Don't discount the idea of becoming more self-sufficient in the home. Sure you can chop wood for your fire and dig in the mud for potatoes all you want but there's tons of in-home things that get overlooked because they're not as rough and tumble. But they're important. Learning how to make your own clothing, can your own food, cook, make your own broth, use feathers in crafts, make your own housewares, bake your own bread, knit, crochet, paint, make furniture, upcycle, soap making, essential oil collection, brewing, etc. This things are useful, fun, and keep your mind sharp even on days when you're sick or it's winter. I know lots of men taking up these things as hobbies because they're just great things to do with your life... As well as shifting attitudes towards "can you imagine being a grown man and not knowing how to cook, bake and clean? What are you, a toddler?" type of thing because they ARE good to know, they serve purposes, and they are equally (if not more) essential life skills compared to gardening or raising chickens. Not to mention they're challenging and fun. I know many a carpenter/handyman who can't sew a button back on to save their lives, even though that could save them buying an entirely new pair of pants.

    Try to reduce your waste by swapping plastics for glass. We use glass all over our house now. This is especially nice because we're all adults so it's not like some kid is gonna break em. Pay attention to packaging when you buy something and try to reduce, then reuse, then recycle.

    Or how about learning to repair minor problems with electronics, appliances, vehicles, etc? Maybe learn enough to wire your own solar panels? To debug your own computer? To fix your own plumbing? These are "modern" problems, so they're not popular to fix yourself, but they're still things you go outside your home for that you could learn yourself. Self-sufficient doesn't just mean raising your own food, it means not having to go to other people for goods and services.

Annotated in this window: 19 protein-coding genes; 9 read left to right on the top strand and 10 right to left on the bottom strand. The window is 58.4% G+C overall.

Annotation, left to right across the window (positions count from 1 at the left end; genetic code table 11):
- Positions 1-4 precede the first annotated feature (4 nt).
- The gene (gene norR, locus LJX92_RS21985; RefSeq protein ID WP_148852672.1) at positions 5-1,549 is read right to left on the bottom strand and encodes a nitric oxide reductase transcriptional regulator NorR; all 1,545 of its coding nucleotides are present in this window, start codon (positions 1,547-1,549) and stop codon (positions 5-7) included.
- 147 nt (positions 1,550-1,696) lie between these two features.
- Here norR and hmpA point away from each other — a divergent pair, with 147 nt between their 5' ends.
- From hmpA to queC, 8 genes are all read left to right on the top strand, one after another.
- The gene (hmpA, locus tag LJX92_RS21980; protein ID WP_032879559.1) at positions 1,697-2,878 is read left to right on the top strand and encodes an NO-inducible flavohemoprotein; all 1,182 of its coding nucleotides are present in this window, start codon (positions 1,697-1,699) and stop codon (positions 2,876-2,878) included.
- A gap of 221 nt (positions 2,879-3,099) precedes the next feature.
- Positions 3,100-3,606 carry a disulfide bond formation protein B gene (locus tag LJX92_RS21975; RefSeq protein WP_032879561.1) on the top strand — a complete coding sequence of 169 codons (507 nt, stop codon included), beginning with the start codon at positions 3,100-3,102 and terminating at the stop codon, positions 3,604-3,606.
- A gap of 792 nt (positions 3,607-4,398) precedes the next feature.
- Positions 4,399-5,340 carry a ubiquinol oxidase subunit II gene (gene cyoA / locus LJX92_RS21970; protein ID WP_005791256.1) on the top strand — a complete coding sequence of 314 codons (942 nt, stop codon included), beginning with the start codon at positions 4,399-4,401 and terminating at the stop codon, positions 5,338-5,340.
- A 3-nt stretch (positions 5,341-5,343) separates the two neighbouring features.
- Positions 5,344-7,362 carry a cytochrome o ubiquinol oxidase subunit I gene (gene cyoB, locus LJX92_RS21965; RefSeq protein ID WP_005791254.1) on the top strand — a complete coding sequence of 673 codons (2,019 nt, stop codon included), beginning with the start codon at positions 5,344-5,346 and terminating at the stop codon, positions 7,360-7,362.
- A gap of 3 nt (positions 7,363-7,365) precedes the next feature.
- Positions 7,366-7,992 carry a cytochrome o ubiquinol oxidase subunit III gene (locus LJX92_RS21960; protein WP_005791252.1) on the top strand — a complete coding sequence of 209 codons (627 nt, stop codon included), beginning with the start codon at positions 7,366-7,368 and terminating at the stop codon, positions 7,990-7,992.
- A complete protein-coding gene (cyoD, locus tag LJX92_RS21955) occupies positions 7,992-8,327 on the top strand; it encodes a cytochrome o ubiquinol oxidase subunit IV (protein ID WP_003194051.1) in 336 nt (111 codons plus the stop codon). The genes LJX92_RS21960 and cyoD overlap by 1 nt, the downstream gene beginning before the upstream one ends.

In that same vein, and in the vein of livestock keeping, make a study of first aid and herbal remedies, what works and which are nonsense. (EX, crystal therapy is a placebo at best, whereas plantain(plantgo) leaves are a genuine antiseptic.)

    Get into composting. Compost everything. Animal bedding, kitchen scraps, cardboard boxes from shipped goods...

    Pop onto Craigslist and look for free firewood. Build yourself a wood oven outside, chop wood to heat your home in a fireplace, etc. Participate in earth day and plant a few trees each year to help replace what you're burning.

    Lots of ways to become more self-sufficient that doesn't involve dairy animals. Just gotta recognize the needs or your family and environment and dig deep.
     
    Last edited: Dec 9, 2018
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  9. darlingdarla

    darlingdarla Chirping

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    Thanks, me and dad are going to take a local bee keeping class in the spring, I'm excited. There's an old man who lives down my parents street who sells his vegetables and honey and now that I've had his i can't stand store bought.
     
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  10. Melky

    Melky Spring has sprung!

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    I know what you mean. I only buy school house bees honey. I make my own granola for my Greek yogurt with it for breakfast or lunch.